Last reviewed 19 August 2020

Given the current situation in the UK, there will be many businesses which will want to save costs. It is also highly likely businesses will want to avoid redundancies. One way to do both of these things is to change the working hours of an employee. In this article, Croner outlines how businesses can stay compliant and provide the correct amount of notice.

Depending on the employment contracts, changing employee's working hours may be fraught with risks. It is important that employers not only provide the right amount of notice, but that the whole process is conducted fairly.

Clause vs no variation clause

Ultimately, employers need to approach a contract change in one of two ways. These two different approaches hinge on one key element:

Is there a variation clause in the contract?

  • If there is, the process is simpler and less risky. However, do not let this lull anyone into a false sense of security. The employee may still disagree to the employer’s terms — including the notice period. Also, whether the clause is enforceable will depend upon how specific it is.

  • If there is not, the process is a little trickier and riskier. That does not mean a change cannot be made. Any employer is within their rights to change working hours. An employer has to ensure a fair process is followed and stay legally compliant and not in breach of contract which means respecting the rights of the employee.

A variation clause exists

Change to working hours — employee rights

First, employers should look at the employee's rights when it comes to a contract change.

If a change to working hours is proposed and they disagree, they can say they are working “under protest”. This means they refuse to agree to the change, but they will continue to perform their role (under what their current contract states). It also means that they are willing to find a resolution. The employee must do this as soon as they know about the change.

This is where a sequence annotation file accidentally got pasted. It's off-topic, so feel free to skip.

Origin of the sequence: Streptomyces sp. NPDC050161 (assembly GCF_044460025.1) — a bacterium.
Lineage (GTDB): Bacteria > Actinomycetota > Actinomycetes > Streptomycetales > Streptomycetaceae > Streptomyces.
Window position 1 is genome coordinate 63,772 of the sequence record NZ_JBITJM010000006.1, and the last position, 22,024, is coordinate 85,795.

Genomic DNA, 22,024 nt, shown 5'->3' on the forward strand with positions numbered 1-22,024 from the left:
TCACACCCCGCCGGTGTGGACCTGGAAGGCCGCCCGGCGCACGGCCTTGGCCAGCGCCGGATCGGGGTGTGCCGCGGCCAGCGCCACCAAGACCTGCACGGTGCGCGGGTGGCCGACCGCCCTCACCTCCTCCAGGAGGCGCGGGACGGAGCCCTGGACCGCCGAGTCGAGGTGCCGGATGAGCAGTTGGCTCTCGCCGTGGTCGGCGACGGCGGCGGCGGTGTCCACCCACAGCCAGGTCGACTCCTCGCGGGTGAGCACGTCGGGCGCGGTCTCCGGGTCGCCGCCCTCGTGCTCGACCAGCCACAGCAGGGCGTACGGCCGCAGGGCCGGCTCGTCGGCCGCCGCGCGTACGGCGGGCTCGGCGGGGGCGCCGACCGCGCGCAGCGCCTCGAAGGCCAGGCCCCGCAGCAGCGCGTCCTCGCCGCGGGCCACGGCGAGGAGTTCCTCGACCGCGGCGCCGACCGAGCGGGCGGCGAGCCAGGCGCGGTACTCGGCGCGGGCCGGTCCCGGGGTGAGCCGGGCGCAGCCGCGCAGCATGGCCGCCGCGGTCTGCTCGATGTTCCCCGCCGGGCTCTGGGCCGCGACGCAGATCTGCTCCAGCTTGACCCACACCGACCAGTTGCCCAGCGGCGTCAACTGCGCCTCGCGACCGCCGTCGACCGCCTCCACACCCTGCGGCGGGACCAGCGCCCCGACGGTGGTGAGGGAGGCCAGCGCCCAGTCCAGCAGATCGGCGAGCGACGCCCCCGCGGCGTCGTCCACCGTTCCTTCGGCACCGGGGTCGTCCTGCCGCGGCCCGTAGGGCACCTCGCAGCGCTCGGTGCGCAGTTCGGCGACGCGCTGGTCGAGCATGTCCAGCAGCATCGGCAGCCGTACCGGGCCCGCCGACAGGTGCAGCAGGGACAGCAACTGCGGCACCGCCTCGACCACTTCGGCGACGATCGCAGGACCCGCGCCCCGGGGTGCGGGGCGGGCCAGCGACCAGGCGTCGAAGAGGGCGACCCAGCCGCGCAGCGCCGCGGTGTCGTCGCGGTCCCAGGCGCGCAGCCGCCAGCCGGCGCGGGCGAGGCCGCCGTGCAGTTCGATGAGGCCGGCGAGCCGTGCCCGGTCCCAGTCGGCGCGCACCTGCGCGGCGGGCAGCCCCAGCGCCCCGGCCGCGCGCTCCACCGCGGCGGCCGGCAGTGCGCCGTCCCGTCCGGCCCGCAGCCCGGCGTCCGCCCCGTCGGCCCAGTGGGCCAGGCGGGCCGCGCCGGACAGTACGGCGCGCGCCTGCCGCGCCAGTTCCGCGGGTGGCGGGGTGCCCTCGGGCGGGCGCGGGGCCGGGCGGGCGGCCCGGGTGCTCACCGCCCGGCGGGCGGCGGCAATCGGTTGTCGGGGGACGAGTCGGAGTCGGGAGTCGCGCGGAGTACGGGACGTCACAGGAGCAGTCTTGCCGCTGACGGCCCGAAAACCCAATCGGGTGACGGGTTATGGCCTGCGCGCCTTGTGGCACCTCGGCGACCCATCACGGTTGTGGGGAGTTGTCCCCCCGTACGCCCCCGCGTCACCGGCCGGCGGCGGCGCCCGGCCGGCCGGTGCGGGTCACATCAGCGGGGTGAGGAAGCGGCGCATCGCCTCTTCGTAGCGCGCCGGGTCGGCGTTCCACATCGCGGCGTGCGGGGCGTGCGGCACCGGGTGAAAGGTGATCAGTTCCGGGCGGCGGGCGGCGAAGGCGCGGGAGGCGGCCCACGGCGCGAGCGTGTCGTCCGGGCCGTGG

If they agreed to work under the new terms for some time before “working under protest”, they may find it difficult to later justify to an employment tribunal that the changes were unacceptable.

The employee is also protected against discrimination. This means if they believe changes being made to their contract are due to a protected characteristic, they can bring a claim against the employer. When it comes to their notice period, the employee's rights depend on the variation clause.

How much notice is required to change working hours in the UK?

If the clause mentions a notice period, then an employer should stick to that. If it doesn't, it's still best practice to provide a notice period. Why? Because they'll need time to adjust to the change.

They may need to make childcare arrangements following a notice to change working hours; meaning an employer should provide them with adequate time.

“Adequate” will mean something different in each situation. And so, staff should be consulted to ensure an employer is not being unreasonable.

A variation clause does not exist

Change to working hours — employee rights

Employees have the right to work under protest when a change to their contract is proposed. They are also protected from discrimination under the Equality Act 2010.

This means, if they believe the contract change is a result of a protected characteristic, they have the right to bring a discrimination claim against the employer.

Since there is no variation clause, an employer will need to consult with the employee before making a change to their contract. Failure to do this may result in a claim of constructive dismissal.

How much notice to change working hours in the UK

As an employer has to agree on the change with the employee (or their representative), the employer must also agree with the period of notice.

So, how much notice to change working hours is reasonable? As a rule, an employer must provide a minimum of one week for each completed year of service. It should be (at least) the same as the notice which would be given if the individual was being dismissed.